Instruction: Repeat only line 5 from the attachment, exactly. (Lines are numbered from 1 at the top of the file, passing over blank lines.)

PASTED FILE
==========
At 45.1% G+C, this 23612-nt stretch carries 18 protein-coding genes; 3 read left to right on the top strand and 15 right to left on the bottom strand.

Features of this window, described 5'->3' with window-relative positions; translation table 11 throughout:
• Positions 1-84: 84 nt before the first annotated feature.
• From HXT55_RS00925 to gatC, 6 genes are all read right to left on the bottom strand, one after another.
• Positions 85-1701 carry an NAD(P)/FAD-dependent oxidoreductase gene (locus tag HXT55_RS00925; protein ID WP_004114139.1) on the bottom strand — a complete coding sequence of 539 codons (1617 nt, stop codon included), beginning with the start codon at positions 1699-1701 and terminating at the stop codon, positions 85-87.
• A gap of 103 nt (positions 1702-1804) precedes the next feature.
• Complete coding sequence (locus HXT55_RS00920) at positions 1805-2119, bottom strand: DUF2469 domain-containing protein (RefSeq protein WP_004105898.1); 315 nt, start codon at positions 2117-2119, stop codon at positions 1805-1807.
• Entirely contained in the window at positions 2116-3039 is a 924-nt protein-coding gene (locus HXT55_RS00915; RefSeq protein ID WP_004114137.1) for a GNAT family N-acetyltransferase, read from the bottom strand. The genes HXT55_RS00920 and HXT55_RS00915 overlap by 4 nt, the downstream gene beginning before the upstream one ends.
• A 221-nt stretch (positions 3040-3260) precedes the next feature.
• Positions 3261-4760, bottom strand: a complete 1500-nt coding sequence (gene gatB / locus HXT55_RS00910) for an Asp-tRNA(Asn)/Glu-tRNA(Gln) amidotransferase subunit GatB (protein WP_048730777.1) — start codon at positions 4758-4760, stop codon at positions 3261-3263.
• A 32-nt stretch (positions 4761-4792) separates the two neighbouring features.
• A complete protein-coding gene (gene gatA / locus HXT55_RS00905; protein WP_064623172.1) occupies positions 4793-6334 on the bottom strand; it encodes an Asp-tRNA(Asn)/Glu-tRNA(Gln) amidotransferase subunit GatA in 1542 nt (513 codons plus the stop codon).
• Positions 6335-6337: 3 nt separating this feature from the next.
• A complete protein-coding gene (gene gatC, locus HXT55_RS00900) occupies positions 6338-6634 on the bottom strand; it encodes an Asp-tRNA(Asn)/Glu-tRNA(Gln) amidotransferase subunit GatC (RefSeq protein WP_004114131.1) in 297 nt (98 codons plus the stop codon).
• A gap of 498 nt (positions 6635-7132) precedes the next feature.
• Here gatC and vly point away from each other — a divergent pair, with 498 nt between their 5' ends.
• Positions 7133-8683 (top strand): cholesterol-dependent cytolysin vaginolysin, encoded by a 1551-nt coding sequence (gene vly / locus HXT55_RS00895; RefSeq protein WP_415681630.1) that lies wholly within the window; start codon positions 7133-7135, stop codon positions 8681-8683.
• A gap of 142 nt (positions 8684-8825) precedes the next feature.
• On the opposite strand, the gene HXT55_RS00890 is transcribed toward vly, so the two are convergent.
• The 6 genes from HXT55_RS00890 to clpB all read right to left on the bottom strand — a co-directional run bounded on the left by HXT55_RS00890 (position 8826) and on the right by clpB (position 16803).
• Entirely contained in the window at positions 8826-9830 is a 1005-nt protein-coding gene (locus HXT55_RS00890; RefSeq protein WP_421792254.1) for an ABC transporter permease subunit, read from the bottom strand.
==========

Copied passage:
• Positions 85-1701 carry an NAD(P)/FAD-dependent oxidoreductase gene (locus tag HXT55_RS00925; protein ID WP_004114139.1) on the bottom strand — a complete coding sequence of 539 codons (1617 nt, stop codon included), beginning with the start codon at positions 1699-1701 and terminating at the stop codon, positions 85-87.